Adjusting the Lineup to Win

Every year when I get my Bill James Handbook, one of the first things I look at is the Manager Records. I enjoy seeing things like pitcher usage, tactics, and lineups used. As a Cardinal fan, we see more lineups a season than most other fanbases. In fact, Mike Matheny led the National League this past season with 146 different lineups, the most he’s used in one season. I also noted that it was his lowest win total and the only year he missed the playoffs.

Was this coincidence? My curiosity was piqued.

I pulled out a lot of my old handbooks to find out. I started by looking at the last 10 years of MLB to see what the year by year standards showed.

I placed all of the data in a scattergraph, using lineups for the X axis and wins for the Y axis. Looking at it year by year, there was no real trend to the data. Here was 2016:

But when you add a trend line, it shows you the correlation in the data. For 2016, the trend line shows a negative correlation; basically, the more MLB managers tinker with the lineup, the lower the amount of wins. Here is the data again, but with the trend line:

Looking at the previous seasons, the trend is pretty much the same; the data is scattered, but the trend lines are showing negative correlation. When all of the data is presented together, you get almost the same correlation:

Seeing almost the same results, I got to wondering about individual managers; does this trend mean all managers have a lower chance of winning the more they change their lineups?

I started with Matheny. In his five seasons, he’s used 122, 89, 199, 135, and 146 different lineups with 88, 97, 90, 100, and 86 wins. When plotted, they show a negative correlations:

5 seasons is too small of a sample size though. I expanded the research to 14 other managers who have had longer careers and varying degrees of success. I went with Dusty Baker, Bruce Bochy, Bobby Cox, Terry Francona, Joe Girardi, Clint Hurdle, Tony LaRussa, Jim Leyland, Joe Maddon, Charlie Manuel, Mike Scioscia, Buck Showalter, Joe Torre, and Ned Yost; all of these guys have been to the playoffs, but have also had some bad seasons. They all also have managed multiple teams, outside of Scioscia. The only restriction I used was they had to have managed a minimum of 140 games in seasons considered; some of them managed less than 100 games due to being hired/fired mid-season and those seasons would pull the data down. I also only used data from 1995 and on; finding lineup usage data before that is a challenge for a blogging hobbiest. Here is the graph with all 15 managers:

Francona and Leyland are the only managers to go against the trend; both have positive correlation between lineups and wins. I’d also say Charlie Manuel goes against the trend as his trend line is almost netrual; Scioscia is close to being neutral too.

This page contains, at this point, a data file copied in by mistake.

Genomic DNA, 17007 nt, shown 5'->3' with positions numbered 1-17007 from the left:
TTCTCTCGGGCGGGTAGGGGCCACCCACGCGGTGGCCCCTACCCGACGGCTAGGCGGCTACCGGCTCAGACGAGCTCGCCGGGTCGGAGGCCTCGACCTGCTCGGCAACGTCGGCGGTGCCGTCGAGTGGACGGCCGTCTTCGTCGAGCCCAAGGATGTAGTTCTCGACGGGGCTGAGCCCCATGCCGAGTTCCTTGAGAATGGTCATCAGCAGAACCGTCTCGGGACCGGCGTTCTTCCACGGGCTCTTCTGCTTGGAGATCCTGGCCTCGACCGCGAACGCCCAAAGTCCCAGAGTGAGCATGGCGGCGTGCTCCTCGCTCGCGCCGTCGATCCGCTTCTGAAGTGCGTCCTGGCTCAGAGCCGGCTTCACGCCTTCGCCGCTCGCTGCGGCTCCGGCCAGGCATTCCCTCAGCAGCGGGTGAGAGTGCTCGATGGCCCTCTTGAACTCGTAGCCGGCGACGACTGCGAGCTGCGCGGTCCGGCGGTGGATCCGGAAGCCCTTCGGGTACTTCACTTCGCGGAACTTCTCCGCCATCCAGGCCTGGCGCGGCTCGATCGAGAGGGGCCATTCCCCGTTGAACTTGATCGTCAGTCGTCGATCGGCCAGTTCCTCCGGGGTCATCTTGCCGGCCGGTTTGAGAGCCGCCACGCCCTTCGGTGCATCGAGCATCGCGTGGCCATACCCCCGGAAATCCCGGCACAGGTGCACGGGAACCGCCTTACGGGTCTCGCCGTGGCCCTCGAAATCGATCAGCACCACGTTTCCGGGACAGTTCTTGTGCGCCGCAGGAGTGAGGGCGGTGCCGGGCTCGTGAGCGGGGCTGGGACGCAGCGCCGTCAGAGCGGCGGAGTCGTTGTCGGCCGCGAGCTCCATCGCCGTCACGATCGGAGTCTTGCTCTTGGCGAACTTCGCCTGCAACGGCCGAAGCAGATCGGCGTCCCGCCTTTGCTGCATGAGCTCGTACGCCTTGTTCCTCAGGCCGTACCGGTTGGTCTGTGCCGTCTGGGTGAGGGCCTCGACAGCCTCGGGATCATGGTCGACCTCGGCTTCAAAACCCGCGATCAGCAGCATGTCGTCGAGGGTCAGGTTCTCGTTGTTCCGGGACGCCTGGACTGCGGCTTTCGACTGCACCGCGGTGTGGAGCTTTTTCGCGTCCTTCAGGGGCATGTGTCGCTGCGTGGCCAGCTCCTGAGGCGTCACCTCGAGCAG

Other things I’ve noticed:

  • LaRussa is an interesting case. He had no seasons with double digits lineups used; in fact, his lowest total was 117. He aveaged 133 lineups a season and topped out at 153 (or a different lineup in 94% games managed). He also had 3 time where he used the same amount of lineups in back to back seasons: 120 in 1995 and 1996, 146 in 1997 and 1998, and 117 in 2001 and 2002.
  • Baker’s highest win season just happened to coincide with his lowest lineup usage – 2000 with the Giants.
  • Cox and Manuel might be the last of the old guard managers; they averaged the lowest amount of lineups at 94. In fact, they were the only managers to have double digit averages. I call them “old guard” because they always seemed to follow the old unwritten rules of the game and less inclined to sabermetrics.
  • LaRussa was the highest averaged at 133. Maddon was second at 131.

My conclusion on this is there is an impact on lineup usage versus wins, but I believe it’s more about the reason for the different lineups. It’s quite possible that the increase in lineup useage is due to injury; a replacement player will impact the probability that a team will win. If I can get the data, I’ll write about lineup useage vs DL days per team to see if there’s correlation there.

I do believe that some of it is just tinkering. As a Cardinal fan, it’s obvious that LaRussa and Matheny adjusted the lineup daily; they both would play the matchups rather than setting a status quo in their batting order. It can be frustrating as fans, especially when their changes don’t bring a win.


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